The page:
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For the first time in their career as saviors of the universe, Ratchet and Clank have been separated. But the time apart has done them good. This is Insomniac’s most confident game to date, bursting with flair and imagination. By dividing the duo they’ve been able to create two boldly different games in one – a free-roaming space adventure and a brilliantly designed time-bending puzzler. But at the same time, they’ve kept intact the elements that made the series so popular in the first place; namely the humor, the platforming and the outlandish weaponry. Tools of Destruction was near-identical to its PS2 predecessors in terms of structure and gameplay, but A Crack in Time feels like a new experience.
For a quick story recap, check out our video:
Central to the new game is the Great Clock, a device built in the exact centre of the universe, designed to control the space time continuum. We learn that Clank’s late father originally built it, so he ends up becoming its caretaker. Not only has Clank been liberated from Ratchet’s back as his sidekick, but his role in the story has become much greater. Guided by friendly robot Sigmund (the junior caretaker), Clank’s sections see you traversing the giant whirring gears of the Great Clock and learning how it works. And this is where A Crack in Time’s puzzle elements come in.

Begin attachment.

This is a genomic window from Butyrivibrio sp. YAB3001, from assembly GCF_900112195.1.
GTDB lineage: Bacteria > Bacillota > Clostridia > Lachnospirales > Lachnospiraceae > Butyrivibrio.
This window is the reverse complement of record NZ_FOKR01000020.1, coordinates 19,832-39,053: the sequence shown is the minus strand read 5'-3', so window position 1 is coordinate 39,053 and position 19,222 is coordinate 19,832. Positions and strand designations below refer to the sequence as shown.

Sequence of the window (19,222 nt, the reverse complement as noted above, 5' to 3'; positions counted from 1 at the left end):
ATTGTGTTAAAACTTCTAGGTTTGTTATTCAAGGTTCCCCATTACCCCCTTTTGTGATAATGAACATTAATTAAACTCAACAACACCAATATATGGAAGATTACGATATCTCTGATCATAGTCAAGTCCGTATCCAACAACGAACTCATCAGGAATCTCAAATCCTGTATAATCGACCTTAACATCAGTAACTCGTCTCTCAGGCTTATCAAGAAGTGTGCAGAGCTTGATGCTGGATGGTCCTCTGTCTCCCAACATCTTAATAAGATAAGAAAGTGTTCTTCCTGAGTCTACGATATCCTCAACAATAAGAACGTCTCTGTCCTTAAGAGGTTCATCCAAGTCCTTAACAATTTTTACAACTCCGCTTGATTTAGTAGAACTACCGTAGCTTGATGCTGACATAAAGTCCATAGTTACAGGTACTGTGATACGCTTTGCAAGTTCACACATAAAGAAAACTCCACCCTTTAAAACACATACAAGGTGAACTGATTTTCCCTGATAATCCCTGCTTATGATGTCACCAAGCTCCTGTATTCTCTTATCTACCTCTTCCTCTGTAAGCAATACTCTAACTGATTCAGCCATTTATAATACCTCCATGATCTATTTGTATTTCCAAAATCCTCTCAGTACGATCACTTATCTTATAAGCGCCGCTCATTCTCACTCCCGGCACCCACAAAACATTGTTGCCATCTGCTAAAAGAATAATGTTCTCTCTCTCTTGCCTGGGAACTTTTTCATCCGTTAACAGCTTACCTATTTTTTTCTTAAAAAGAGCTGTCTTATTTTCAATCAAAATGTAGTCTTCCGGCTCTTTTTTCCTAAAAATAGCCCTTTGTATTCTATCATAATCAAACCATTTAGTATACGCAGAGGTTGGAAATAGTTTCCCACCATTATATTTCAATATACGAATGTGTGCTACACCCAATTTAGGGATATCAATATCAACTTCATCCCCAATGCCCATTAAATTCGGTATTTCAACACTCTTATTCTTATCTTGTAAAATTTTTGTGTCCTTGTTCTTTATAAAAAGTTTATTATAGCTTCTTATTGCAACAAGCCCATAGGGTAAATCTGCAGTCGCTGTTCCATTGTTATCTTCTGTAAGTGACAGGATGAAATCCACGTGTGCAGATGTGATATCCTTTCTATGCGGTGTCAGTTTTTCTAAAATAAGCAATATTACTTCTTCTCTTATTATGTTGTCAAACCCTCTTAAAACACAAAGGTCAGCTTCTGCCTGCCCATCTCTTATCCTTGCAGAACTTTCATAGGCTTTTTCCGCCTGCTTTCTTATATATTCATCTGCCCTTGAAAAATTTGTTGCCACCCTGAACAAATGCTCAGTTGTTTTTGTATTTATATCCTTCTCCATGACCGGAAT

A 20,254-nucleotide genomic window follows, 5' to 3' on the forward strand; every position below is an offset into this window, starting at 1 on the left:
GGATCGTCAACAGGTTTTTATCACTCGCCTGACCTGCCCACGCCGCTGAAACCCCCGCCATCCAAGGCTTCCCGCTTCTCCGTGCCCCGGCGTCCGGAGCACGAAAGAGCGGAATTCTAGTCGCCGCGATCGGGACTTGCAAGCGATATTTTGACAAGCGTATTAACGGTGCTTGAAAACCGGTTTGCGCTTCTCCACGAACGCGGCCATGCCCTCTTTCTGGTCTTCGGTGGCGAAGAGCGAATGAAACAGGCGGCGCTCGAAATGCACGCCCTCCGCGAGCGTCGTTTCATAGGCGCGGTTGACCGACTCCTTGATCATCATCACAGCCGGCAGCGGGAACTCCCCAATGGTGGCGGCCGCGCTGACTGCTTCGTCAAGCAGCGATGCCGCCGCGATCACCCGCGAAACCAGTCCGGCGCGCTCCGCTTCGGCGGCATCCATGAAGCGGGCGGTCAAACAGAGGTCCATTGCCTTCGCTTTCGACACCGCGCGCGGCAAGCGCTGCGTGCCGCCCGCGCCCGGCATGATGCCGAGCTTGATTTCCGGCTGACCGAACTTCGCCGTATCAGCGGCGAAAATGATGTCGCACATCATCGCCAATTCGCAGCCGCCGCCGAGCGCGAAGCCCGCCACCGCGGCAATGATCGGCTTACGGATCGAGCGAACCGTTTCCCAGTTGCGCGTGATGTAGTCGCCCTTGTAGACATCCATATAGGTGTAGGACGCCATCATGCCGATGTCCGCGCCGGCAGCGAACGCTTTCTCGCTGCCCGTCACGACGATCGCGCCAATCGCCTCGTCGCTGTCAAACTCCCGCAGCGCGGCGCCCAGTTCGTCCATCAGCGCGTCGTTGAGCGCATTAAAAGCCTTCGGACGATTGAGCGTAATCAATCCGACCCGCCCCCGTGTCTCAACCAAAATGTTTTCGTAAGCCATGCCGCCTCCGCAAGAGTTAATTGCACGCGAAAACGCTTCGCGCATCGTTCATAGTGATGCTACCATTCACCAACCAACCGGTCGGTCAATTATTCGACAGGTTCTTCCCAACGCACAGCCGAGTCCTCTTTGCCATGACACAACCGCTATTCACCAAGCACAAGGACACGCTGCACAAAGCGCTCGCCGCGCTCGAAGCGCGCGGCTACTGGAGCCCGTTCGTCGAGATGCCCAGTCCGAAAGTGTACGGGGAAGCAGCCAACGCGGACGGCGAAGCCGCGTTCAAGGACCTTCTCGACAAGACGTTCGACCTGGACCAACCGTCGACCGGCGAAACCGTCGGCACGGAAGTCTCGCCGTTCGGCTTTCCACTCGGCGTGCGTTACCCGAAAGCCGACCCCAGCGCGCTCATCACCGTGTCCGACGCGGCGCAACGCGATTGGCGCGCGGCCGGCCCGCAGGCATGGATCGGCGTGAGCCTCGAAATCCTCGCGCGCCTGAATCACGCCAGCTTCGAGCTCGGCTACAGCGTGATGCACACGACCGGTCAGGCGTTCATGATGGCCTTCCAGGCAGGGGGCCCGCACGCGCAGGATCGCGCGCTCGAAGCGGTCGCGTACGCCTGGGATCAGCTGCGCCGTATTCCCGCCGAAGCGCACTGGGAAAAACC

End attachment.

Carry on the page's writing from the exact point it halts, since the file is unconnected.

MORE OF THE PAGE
By activating ‘time pads’ you can record yourself for up to a minute. This copy can then be played back independently of itself while you do something else. The simplest example of this is opening a door that’s unlocked by standing on a pressure sensitive switch. You record yourself wandering over to the switch and standing on it, then play it back while your actual self runs through the door. All controls are accessed on the time pad. This brings up a circular menu with options to record, delete a recording, or even skip the puzzle entirely at a cost of several thousand bolts. There are also, mercifully, hints for each one too.
Now, imagine this but with the multi-level complexity of a Portal puzzle. Later levels have you orchestrating four or five copies of yourself, all of which have to be perfectly synchronised. And the satisfaction of completing one is compounded by the shower of bolts you receive – Ratchet & Clank’s ever-present currency, which is spent on buying new armour and weapons, and upgrades.
Clank, however, only has one weapon: the Time Scepter. With this he can kill small enemies, but more importantly fire a ‘time bubble’ that slows down anything that falls inside it. For example, if a platform is spinning rapidly and you can’t jump on it, slow it down and leap across before the time bubble bursts. When it’s about to disintegrate you hear an alarm ringing. You can also repair things on the Great Clock with the scepter, like cracked screens or burst pipes. All you have to do is whack them.
Clank’s final job as caretaker is repairing time anomalies that have started appearing on planets across the universe. This comes in the form of a shoot-‘em-up minigame that sees you blasting the anomalies on a 3D spinning globe with a laser while fending off enemies that are trying to repair them at the same time. It’s a fun distraction, but also serves a greater purpose – it lets Ratchet access things he previously couldn’t while on his space travels.
Here’s a sampling of some of the gameplay we’ve been talking about: